Photo: Nicholas Hunt (Getty Images), Ericbvd (iStock)

As facial recognition technology rapidly evolves, it’s already led to everything from the unsettling rise of “deepfakes” to heated debates over potential misuses of the technology. Just earlier this week, San Francisco became the first city to ban its usage by police. Now, its uses elsewhere in law enforcement are being called into question as well, thanks to a recent study.

In April 2017, the NYPD tracked down a beer thief using recognition software, in part by comparing the thief’s physical similarities against a viable-enough celebrity example. (If you thought about the whole David Schwimmer situation while reading this, so did we.) In this case, at a glance, the thief bears a curious resemblance to Woody Harrelson, were he in the running for the lead role in a Highlander reboot:

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A study titled “Garbage In, Garbage Out: Face Recognition on Flawed Data”, published by Georgetown Law’s Center On Privacy And Technology, uses the NYPD’s work in this scenario as a case study in the flaws inherent in using current facial recognition to track down criminals. After initial NYPD searches based on the above picture failed to turn up possible suspects, investigators filled in the blanks:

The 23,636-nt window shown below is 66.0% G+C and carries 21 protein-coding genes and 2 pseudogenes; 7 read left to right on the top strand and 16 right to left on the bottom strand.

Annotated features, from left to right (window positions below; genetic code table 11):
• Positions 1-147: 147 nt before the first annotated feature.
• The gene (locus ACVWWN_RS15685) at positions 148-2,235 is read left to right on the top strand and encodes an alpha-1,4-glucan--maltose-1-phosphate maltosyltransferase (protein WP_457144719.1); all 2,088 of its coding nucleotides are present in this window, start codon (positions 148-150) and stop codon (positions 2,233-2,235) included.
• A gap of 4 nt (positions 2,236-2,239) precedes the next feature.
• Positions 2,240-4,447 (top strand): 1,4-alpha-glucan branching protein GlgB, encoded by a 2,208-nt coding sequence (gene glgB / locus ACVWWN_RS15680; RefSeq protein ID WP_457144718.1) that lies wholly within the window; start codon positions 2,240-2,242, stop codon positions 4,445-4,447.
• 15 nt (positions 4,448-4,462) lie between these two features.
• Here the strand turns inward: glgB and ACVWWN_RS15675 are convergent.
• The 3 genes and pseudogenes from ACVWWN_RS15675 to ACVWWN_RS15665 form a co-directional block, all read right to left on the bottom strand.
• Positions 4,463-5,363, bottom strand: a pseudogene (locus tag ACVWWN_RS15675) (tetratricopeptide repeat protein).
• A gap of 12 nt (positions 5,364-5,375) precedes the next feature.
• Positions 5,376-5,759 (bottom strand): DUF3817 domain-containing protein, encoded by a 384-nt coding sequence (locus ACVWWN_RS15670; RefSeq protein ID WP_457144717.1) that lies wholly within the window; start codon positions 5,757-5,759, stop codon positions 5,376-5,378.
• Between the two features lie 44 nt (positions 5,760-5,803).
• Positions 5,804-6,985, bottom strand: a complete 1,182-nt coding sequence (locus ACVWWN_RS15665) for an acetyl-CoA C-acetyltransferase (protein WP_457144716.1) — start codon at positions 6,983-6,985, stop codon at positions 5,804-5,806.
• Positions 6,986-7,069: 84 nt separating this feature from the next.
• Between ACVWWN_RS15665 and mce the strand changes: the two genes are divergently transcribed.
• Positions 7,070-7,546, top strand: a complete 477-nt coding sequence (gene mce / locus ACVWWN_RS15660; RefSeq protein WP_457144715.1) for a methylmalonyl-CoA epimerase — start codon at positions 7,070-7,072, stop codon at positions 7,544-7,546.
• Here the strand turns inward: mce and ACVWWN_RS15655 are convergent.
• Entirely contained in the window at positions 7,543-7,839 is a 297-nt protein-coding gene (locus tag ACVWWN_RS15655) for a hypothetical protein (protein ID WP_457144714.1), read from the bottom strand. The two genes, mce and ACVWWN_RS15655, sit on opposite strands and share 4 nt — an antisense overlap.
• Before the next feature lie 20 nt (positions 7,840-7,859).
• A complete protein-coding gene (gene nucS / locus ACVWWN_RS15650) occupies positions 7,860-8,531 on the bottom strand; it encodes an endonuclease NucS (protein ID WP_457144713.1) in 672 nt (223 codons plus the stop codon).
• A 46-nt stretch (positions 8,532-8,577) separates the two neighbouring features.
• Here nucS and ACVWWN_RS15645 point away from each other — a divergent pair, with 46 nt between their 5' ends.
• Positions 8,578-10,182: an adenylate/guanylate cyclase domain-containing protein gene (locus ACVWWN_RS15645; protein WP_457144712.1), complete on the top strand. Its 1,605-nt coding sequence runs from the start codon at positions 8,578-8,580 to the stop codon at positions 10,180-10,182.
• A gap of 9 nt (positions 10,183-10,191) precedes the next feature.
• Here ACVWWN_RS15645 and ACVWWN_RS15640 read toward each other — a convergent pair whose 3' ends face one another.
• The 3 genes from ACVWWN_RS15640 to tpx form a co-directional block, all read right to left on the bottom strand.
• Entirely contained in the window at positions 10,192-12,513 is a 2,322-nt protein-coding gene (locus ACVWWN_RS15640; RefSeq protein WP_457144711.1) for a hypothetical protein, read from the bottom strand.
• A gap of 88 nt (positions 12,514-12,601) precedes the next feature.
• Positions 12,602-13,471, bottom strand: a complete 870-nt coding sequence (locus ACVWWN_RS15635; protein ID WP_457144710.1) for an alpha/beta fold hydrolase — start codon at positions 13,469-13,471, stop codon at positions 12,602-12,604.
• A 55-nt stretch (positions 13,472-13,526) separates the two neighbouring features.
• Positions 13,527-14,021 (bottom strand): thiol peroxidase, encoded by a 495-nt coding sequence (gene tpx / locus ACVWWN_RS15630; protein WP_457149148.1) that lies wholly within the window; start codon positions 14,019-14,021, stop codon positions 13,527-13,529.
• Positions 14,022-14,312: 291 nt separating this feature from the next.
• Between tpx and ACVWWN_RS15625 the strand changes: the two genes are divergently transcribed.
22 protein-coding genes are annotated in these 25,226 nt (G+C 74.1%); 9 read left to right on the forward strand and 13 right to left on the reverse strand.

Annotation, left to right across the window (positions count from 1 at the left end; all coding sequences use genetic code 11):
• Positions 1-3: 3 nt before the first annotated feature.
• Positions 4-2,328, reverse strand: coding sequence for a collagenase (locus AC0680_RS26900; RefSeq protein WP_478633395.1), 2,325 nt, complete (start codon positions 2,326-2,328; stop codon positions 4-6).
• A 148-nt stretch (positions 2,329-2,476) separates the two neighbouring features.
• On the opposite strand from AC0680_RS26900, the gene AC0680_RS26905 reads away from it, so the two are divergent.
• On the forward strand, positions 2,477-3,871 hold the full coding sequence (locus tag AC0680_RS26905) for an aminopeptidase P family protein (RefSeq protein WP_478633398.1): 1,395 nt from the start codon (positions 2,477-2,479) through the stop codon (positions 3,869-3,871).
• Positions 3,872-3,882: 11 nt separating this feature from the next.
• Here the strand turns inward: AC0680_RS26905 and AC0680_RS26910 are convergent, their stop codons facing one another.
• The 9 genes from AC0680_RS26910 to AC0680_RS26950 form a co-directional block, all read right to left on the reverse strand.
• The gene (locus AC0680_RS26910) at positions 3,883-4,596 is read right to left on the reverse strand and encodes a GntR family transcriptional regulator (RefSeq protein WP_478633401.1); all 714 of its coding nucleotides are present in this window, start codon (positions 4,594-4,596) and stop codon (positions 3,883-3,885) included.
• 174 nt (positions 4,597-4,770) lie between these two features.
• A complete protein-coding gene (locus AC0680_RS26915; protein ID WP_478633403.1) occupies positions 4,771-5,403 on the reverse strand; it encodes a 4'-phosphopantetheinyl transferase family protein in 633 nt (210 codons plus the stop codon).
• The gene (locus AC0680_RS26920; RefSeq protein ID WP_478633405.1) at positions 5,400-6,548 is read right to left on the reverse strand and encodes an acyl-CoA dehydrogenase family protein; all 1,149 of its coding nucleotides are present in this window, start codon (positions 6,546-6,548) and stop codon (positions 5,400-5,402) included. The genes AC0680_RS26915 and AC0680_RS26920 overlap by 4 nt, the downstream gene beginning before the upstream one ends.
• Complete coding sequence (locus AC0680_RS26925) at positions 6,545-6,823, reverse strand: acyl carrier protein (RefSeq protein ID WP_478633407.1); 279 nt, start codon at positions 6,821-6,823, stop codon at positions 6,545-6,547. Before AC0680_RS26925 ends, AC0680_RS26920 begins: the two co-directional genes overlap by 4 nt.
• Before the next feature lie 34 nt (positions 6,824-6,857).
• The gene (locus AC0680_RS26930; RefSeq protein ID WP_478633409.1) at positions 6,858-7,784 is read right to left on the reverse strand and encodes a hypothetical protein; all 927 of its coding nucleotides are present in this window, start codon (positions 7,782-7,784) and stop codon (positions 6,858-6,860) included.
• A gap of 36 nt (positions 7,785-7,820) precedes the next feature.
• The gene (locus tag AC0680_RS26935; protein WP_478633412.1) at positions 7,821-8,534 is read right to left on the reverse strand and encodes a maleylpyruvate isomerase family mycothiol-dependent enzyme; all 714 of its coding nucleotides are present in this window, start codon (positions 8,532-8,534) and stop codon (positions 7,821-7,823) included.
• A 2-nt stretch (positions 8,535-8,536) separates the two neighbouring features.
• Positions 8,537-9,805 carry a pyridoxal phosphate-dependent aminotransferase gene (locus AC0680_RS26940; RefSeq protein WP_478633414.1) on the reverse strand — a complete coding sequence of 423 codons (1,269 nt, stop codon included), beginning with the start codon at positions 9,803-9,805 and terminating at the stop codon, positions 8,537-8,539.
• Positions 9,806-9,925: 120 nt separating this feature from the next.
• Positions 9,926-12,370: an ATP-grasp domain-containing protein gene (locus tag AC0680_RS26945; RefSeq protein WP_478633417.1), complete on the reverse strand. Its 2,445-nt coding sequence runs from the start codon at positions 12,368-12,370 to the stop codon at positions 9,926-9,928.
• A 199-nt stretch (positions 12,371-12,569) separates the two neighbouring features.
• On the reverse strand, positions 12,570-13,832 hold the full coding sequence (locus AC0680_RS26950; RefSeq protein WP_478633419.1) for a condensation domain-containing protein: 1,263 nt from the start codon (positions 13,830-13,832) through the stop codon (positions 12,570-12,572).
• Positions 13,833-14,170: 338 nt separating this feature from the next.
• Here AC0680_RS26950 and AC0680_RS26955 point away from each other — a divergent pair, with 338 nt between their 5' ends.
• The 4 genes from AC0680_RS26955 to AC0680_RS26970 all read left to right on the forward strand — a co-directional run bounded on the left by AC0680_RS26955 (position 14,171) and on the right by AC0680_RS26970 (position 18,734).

One detective from the Facial Identification Section (FIS), responsible for conducting face recognition searches for the NYPD, noted that the suspect looked like the actor Woody Harrelson, known for his performances in Cheers, Natural Born Killers, True Detective, and other television shows and movies. A Google image search for the actor predictably returned high-quality images, which detectives then submitted to the face recognition algorithm in place of the suspect’s photo. In the resulting list of possible candidates, the detectives identified someone they believed was a match—not to Harrelson but to the suspect whose photo had produced no possible hits.

This celebrity “match” was sent back to the investigating officers, and someone who was not Woody Harrelson was eventually arrested for petit larceny.

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The study goes on to argue that, while this method may have proven effective in this specific situation, “rough estimations” are hardly a legitimate-enough means of tracking down wanted criminals. It also points out that since the technology is relatively new, there are woefully few laws governing what images police stations and other government bodies can and cannot use for this purpose.

And to think, all this over some beers stolen from a CVS.